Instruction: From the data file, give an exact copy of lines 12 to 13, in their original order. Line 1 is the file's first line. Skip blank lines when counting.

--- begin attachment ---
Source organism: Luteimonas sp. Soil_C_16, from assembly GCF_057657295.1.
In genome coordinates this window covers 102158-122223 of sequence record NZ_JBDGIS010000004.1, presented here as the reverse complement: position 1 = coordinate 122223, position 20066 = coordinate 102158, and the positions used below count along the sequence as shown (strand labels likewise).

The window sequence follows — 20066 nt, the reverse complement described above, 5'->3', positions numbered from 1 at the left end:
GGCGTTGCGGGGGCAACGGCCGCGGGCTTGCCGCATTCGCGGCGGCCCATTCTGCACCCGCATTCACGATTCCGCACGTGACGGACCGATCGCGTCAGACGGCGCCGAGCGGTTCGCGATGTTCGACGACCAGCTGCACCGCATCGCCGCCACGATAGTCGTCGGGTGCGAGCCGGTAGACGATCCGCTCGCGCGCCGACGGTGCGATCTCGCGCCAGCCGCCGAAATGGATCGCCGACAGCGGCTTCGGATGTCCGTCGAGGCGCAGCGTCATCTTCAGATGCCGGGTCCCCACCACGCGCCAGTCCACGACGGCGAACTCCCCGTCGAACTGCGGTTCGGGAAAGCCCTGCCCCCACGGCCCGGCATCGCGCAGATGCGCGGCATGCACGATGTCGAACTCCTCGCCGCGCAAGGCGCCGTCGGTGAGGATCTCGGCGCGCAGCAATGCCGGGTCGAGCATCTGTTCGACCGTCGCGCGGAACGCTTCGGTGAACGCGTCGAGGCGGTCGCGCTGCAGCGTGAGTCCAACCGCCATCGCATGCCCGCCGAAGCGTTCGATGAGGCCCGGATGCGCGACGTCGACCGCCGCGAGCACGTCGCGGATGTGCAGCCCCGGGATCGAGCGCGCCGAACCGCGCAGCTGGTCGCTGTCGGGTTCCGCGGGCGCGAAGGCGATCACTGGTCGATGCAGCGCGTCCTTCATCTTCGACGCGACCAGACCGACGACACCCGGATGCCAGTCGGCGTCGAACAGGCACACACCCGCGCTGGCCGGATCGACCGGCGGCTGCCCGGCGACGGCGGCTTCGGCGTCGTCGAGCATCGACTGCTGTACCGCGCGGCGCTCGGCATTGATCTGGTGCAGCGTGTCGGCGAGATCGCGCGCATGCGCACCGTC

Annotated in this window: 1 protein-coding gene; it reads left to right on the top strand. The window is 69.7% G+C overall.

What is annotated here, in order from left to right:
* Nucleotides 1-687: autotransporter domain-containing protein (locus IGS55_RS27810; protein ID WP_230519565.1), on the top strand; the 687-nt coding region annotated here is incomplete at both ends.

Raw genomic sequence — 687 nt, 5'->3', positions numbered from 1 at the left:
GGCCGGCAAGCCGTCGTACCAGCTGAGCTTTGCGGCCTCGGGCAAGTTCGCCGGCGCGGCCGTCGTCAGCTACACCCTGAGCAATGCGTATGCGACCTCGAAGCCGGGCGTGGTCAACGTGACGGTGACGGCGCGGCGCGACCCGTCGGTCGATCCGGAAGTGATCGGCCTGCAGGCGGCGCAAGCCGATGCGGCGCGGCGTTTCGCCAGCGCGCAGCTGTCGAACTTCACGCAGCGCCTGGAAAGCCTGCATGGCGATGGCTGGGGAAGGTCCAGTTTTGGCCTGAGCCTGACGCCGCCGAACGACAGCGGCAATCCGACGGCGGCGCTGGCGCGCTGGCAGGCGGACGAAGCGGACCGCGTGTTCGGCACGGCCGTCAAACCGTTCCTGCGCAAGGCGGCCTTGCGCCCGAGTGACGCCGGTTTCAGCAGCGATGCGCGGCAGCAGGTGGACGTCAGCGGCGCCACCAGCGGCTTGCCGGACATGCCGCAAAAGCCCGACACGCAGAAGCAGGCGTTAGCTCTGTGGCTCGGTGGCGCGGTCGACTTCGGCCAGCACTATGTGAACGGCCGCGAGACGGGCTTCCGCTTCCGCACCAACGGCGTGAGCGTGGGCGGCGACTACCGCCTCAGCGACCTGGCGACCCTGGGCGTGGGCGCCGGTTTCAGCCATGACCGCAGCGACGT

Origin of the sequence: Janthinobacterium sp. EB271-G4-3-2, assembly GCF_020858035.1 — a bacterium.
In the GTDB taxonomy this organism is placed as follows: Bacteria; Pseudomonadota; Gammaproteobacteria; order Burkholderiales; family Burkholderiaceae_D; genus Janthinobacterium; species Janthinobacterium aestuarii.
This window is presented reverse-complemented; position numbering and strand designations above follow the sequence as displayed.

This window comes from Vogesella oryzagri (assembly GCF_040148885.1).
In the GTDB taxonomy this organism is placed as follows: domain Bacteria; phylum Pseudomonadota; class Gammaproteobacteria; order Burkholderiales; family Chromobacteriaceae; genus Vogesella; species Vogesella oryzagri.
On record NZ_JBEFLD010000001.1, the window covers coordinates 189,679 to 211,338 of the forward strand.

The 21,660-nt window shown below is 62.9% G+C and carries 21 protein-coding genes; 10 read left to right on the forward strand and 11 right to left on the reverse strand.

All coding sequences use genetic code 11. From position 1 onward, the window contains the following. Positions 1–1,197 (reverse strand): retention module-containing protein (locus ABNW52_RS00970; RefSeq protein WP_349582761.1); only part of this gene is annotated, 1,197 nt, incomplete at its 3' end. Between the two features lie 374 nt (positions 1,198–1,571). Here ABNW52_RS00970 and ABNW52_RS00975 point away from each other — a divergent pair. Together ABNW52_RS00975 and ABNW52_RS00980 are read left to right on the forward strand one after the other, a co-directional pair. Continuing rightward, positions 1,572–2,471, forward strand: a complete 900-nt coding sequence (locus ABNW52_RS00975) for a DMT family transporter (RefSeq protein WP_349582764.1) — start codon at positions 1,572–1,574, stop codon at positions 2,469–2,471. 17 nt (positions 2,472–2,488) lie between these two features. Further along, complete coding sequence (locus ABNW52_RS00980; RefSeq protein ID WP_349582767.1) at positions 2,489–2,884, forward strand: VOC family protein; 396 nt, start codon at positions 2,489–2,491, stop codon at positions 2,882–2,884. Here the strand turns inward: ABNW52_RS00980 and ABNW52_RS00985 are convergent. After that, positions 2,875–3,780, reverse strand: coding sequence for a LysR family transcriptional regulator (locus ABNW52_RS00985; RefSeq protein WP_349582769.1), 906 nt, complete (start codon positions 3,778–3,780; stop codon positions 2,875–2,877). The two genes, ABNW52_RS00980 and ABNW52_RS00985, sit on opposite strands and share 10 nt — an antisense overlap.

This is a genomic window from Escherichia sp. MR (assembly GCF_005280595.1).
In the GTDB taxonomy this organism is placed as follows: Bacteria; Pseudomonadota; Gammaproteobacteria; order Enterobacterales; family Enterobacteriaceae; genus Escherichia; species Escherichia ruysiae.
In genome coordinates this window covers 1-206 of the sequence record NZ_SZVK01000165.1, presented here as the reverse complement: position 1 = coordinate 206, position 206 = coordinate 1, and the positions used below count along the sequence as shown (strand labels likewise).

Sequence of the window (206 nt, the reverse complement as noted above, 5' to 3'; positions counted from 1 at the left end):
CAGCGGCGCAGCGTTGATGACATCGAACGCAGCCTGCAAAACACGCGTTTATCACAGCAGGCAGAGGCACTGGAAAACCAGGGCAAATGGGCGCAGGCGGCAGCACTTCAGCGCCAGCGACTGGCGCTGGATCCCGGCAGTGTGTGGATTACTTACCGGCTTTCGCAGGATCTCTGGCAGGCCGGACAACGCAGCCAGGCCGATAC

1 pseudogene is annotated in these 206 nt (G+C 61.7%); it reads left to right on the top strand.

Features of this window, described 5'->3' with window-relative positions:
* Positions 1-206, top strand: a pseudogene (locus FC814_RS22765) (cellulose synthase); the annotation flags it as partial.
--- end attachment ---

This window is presented reverse-complemented; position numbering and strand designations above follow the sequence as displayed.

This window comes from Vogesella oryzagri (assembly GCF_040148885.1).